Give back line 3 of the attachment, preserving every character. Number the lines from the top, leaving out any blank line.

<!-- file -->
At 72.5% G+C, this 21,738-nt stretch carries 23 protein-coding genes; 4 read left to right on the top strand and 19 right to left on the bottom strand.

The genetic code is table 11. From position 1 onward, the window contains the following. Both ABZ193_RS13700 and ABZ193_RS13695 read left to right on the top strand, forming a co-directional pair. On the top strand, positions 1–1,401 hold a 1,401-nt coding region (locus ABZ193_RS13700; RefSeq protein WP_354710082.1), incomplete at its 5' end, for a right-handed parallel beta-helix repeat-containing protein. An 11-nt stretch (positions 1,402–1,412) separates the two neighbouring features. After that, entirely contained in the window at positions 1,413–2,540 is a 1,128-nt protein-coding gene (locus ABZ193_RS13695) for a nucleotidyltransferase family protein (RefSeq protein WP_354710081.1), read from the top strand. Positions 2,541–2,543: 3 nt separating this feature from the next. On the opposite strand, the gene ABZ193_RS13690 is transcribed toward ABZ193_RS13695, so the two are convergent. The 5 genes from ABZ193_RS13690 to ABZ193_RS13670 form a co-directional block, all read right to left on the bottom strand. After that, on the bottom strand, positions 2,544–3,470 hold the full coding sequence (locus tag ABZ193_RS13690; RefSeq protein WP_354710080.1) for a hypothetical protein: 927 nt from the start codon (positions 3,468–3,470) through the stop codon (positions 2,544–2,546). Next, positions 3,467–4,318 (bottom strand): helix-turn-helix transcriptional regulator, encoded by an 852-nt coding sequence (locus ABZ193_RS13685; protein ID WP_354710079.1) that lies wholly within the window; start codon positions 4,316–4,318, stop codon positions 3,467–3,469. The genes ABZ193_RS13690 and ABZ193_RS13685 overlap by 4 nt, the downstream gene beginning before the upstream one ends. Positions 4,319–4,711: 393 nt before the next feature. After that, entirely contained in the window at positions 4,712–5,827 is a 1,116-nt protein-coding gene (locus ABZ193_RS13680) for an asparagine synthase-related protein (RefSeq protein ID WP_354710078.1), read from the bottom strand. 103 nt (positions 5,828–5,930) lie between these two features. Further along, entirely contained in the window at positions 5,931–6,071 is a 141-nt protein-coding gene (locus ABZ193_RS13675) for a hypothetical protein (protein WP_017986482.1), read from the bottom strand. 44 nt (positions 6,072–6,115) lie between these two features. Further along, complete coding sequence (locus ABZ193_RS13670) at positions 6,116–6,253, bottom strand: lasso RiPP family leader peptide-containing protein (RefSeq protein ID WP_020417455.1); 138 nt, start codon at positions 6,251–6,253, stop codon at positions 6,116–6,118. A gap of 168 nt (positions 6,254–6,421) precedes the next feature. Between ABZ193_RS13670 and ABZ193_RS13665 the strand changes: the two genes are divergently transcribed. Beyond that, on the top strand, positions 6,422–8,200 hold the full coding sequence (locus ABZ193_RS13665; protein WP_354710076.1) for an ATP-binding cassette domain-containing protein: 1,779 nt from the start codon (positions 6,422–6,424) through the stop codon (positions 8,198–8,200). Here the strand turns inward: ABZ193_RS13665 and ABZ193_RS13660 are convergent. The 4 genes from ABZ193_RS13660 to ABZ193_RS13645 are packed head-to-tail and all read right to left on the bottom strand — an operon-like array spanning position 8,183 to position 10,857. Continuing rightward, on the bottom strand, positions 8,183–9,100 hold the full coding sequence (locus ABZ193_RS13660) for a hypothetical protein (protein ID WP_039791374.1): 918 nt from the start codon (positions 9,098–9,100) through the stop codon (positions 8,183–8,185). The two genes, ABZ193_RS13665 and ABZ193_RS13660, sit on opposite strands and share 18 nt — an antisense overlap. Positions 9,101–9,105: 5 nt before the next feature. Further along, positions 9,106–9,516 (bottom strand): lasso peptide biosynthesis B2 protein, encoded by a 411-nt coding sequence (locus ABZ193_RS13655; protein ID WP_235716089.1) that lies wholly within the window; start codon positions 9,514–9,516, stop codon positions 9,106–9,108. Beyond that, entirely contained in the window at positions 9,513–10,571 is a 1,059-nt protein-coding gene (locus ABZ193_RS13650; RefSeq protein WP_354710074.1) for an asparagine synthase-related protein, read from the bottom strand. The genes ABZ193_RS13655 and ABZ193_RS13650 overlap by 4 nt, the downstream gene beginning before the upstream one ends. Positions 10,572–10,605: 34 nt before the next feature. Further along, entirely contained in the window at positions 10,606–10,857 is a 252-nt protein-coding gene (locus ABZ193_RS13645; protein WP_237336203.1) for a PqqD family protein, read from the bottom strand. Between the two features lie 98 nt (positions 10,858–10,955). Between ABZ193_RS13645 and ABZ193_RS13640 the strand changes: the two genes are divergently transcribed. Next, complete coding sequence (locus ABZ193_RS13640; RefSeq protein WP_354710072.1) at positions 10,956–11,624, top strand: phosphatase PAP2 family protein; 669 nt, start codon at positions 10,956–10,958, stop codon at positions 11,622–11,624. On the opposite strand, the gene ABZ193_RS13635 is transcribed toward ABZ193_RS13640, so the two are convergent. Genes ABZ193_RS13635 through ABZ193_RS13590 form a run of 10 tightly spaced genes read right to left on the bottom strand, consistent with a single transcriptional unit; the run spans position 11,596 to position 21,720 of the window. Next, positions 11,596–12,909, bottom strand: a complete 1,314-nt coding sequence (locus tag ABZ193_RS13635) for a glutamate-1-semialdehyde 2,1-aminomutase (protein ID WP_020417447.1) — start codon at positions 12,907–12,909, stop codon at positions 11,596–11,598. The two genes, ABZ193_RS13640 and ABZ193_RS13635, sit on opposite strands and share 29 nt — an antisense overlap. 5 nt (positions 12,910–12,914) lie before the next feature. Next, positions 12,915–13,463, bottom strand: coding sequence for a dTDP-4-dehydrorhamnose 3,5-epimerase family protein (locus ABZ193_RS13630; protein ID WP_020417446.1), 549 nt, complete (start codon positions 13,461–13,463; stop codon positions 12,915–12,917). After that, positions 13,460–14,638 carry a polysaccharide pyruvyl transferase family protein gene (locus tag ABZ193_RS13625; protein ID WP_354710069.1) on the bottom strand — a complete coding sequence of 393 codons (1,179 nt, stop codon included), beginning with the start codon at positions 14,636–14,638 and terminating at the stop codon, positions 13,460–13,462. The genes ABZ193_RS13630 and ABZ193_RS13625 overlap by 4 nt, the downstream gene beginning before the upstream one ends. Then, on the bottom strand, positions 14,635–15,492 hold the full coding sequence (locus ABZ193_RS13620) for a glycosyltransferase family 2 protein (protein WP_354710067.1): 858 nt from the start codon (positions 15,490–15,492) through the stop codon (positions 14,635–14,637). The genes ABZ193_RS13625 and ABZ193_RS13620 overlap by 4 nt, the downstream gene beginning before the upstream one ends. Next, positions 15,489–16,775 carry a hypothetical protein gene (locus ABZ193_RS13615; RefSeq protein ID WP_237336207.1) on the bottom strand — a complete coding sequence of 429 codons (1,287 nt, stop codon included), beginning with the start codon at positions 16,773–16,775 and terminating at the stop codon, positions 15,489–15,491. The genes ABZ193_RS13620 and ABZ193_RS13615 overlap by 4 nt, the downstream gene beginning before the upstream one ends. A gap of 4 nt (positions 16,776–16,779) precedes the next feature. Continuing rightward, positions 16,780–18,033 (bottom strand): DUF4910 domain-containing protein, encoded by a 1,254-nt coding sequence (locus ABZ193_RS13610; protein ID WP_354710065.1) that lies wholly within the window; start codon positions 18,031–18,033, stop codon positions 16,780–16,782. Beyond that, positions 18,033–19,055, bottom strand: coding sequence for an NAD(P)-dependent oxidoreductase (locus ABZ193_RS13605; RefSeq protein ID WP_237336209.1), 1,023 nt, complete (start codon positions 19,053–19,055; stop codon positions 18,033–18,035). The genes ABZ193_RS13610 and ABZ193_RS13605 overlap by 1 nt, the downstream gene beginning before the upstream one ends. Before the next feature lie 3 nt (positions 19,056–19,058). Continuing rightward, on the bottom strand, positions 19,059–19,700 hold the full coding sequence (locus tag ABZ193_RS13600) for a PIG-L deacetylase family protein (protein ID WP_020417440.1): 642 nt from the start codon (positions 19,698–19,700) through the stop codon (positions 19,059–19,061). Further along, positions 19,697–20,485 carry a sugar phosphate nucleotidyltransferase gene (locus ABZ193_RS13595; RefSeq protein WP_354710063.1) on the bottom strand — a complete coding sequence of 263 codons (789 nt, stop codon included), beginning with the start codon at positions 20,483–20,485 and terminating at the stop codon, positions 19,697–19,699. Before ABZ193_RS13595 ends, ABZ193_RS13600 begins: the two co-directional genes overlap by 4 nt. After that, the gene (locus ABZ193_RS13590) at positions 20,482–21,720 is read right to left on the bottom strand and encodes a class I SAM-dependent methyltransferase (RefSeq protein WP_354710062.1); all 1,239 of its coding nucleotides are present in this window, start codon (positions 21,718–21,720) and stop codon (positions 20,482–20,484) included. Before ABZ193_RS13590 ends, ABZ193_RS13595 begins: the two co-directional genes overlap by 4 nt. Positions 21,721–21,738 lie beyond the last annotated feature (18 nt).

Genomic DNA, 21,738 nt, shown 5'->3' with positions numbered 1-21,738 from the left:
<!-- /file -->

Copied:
Genomic DNA, 21,738 nt, shown 5'->3' with positions numbered 1-21,738 from the left: